A recent feature piece in Teen Vogue is drawing attention to a major issue in today’s festival culture.
Vera Papisova, a feature editor for Teen Vogue, attended the first weekend of Coachella this year for just 10 hours.
In that time, she says she was groped 22 times.
“One guy followed me across the field to the Mojave stage, where I was meeting a friend to see FIDLAR,” Papisova writes. “When my friend left to see another band, I stayed behind, and this guy came up behind me and whispered, ‘You’re a goddess’ and then rubbed his hands on my hips and butt.”
This is just one of the examples that she cites in the story, but it’s by no means something that only Papisova has experienced and had to deal with.
“Of the 54 young women who spoke to Teen Vogue for this piece during the weekend-long event, all of them had a story of sexual assault or harassment that occurred this year at Coachella.”
I went to Coachella for 10 hours to report this story, and I was groped 22 times. https://t.co/XNgZzXep3C— Vera Papisova (@VeraPapisova) April 18, 2018
From the young women Papisova talked to, the general consensus is that this kind of stuff can turn what should be a safe, fun and magical environment into exactly the opposite.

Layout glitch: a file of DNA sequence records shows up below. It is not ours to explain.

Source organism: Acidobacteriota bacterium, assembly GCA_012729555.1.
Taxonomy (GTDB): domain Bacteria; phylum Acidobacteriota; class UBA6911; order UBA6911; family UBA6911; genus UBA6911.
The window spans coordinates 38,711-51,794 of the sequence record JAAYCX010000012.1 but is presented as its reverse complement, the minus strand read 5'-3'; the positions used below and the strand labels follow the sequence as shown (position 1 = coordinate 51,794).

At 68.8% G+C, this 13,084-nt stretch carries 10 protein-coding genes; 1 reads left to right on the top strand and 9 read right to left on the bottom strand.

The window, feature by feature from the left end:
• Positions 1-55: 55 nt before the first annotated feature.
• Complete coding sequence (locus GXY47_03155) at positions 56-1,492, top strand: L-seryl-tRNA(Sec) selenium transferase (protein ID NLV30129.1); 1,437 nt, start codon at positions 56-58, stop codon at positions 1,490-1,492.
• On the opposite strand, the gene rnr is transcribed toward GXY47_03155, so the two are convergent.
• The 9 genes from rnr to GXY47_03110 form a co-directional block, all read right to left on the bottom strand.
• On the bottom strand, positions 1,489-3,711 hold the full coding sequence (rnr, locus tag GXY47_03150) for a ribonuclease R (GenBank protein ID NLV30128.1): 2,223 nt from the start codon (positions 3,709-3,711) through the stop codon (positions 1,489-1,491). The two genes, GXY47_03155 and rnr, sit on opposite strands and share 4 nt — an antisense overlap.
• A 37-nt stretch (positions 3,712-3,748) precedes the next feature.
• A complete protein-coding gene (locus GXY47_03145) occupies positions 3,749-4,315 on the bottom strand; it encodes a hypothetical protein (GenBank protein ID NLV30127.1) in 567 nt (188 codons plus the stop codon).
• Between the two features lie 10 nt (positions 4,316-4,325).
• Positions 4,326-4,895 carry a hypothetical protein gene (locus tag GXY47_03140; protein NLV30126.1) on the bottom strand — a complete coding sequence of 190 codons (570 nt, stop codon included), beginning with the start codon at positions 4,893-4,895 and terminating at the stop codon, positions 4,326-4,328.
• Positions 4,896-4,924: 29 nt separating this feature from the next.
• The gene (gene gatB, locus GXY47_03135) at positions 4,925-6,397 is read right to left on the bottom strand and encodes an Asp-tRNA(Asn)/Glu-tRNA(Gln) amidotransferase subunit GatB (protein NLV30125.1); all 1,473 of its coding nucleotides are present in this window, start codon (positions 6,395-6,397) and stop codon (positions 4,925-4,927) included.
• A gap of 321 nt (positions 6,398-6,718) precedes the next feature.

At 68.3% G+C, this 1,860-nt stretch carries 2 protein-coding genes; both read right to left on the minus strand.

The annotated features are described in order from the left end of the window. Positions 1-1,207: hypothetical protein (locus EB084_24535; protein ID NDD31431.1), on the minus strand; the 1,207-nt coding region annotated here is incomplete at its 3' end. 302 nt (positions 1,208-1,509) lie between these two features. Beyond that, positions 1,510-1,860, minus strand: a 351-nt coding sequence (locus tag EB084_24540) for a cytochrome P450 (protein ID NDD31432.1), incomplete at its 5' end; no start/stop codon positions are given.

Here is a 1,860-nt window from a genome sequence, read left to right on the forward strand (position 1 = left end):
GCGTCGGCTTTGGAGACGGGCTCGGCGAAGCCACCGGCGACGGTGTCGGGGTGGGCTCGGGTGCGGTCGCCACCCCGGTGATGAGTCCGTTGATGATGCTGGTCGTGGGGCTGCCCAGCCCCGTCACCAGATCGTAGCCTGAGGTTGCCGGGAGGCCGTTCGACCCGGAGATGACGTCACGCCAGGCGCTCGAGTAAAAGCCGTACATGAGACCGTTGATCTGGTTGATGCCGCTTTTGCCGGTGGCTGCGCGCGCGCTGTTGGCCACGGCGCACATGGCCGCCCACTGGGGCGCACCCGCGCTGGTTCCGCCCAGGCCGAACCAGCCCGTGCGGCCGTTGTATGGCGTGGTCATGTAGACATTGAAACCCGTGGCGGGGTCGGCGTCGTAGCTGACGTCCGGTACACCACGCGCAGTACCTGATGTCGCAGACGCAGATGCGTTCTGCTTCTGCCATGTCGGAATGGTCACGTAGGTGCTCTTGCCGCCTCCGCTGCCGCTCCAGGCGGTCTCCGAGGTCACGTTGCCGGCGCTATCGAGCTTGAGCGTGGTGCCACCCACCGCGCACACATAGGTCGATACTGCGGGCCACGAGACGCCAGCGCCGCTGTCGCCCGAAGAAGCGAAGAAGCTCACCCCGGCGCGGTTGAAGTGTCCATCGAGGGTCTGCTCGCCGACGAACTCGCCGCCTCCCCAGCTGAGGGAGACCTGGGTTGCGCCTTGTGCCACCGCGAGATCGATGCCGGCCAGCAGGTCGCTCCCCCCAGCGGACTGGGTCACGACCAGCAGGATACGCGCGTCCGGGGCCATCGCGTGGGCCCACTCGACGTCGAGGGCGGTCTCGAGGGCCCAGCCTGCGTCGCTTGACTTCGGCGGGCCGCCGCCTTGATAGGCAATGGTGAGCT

Add in a lack of cell phone service and other factors that can leave women separated from their friends at times and it can leave some women relying on bystanders to feel safe.
However, counting on strangers to step forward and say or do something when sexual harassment is taking place isn’t always a slam dunk.
In her story, Papisova describes an incident from the weekend where a stranger complimented her leopard-print suit, but the compliment quickly turned into something else.
“I thanked him, and he proceeded to say he’d love to get in the bathroom stall with me,” she explained. “When I told him not to talk to me like that, he exclaimed, ‘Whoa, that's a lot of attitude for a no-name model.’ Nobody around me did anything to help.”
Although Coachella is by no means the only music festival where this kind of thing happens, Papisova points out that it’s one of the few major festivals that doesn’t address the issue.
Despite being the highest grossing music festival in the world, making $115 million last year, Coachella provides no sexual assault literature in any form.
Coachella did not answer Papisova’s request for a comment regarding her story.